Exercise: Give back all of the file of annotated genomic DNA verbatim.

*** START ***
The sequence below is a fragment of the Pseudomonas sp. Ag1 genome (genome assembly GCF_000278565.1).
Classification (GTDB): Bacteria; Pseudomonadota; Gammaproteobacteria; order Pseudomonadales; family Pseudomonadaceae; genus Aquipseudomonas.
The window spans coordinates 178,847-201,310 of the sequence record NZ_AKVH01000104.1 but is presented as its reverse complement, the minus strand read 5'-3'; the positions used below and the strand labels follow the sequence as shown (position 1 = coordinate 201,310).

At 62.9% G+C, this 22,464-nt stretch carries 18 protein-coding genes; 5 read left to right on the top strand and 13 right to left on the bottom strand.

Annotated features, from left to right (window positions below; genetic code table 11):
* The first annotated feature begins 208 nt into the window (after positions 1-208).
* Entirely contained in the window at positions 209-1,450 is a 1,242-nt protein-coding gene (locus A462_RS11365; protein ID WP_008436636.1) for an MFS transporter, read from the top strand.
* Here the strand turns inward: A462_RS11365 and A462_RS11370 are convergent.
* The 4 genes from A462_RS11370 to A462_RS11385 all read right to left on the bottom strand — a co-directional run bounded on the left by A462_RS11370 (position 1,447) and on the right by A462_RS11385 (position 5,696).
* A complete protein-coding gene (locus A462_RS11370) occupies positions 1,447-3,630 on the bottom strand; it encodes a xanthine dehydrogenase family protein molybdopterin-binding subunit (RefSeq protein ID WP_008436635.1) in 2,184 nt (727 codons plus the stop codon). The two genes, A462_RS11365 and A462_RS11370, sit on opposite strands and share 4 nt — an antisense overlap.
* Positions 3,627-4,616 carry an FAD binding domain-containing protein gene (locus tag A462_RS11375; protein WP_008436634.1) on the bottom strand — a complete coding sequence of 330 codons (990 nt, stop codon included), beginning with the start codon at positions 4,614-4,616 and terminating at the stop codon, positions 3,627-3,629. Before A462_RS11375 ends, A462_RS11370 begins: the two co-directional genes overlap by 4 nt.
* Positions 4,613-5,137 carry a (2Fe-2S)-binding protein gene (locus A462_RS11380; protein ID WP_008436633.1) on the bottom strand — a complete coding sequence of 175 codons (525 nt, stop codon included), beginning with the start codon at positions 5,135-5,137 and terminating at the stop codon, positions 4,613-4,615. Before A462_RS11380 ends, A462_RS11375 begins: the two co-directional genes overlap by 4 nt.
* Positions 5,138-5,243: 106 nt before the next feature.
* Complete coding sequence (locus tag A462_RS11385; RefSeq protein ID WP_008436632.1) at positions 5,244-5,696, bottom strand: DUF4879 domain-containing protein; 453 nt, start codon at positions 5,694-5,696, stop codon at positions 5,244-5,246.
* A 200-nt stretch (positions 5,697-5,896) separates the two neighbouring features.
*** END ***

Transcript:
The sequence below is a fragment of the Pseudomonas sp. Ag1 genome (genome assembly GCF_000278565.1).
Classification (GTDB): Bacteria; Pseudomonadota; Gammaproteobacteria; order Pseudomonadales; family Pseudomonadaceae; genus Aquipseudomonas.
The window spans coordinates 178,847-201,310 of the sequence record NZ_AKVH01000104.1 but is presented as its reverse complement, the minus strand read 5'-3'; the positions used below and the strand labels follow the sequence as shown (position 1 = coordinate 201,310).

At 62.9% G+C, this 22,464-nt stretch carries 18 protein-coding genes; 5 read left to right on the top strand and 13 right to left on the bottom strand.

Annotated features, from left to right (window positions below; genetic code table 11):
* The first annotated feature begins 208 nt into the window (after positions 1-208).
* Entirely contained in the window at positions 209-1,450 is a 1,242-nt protein-coding gene (locus A462_RS11365; protein ID WP_008436636.1) for an MFS transporter, read from the top strand.
* Here the strand turns inward: A462_RS11365 and A462_RS11370 are convergent.
* The 4 genes from A462_RS11370 to A462_RS11385 all read right to left on the bottom strand — a co-directional run bounded on the left by A462_RS11370 (position 1,447) and on the right by A462_RS11385 (position 5,696).
* A complete protein-coding gene (locus A462_RS11370) occupies positions 1,447-3,630 on the bottom strand; it encodes a xanthine dehydrogenase family protein molybdopterin-binding subunit (RefSeq protein ID WP_008436635.1) in 2,184 nt (727 codons plus the stop codon). The two genes, A462_RS11365 and A462_RS11370, sit on opposite strands and share 4 nt — an antisense overlap.
* Positions 3,627-4,616 carry an FAD binding domain-containing protein gene (locus tag A462_RS11375; protein WP_008436634.1) on the bottom strand — a complete coding sequence of 330 codons (990 nt, stop codon included), beginning with the start codon at positions 4,614-4,616 and terminating at the stop codon, positions 3,627-3,629. Before A462_RS11375 ends, A462_RS11370 begins: the two co-directional genes overlap by 4 nt.
* Positions 4,613-5,137 carry a (2Fe-2S)-binding protein gene (locus A462_RS11380; protein ID WP_008436633.1) on the bottom strand — a complete coding sequence of 175 codons (525 nt, stop codon included), beginning with the start codon at positions 5,135-5,137 and terminating at the stop codon, positions 4,613-4,615. Before A462_RS11380 ends, A462_RS11375 begins: the two co-directional genes overlap by 4 nt.
* Positions 5,138-5,243: 106 nt before the next feature.
* Complete coding sequence (locus tag A462_RS11385; RefSeq protein ID WP_008436632.1) at positions 5,244-5,696, bottom strand: DUF4879 domain-containing protein; 453 nt, start codon at positions 5,694-5,696, stop codon at positions 5,244-5,246.
* A 200-nt stretch (positions 5,697-5,896) separates the two neighbouring features.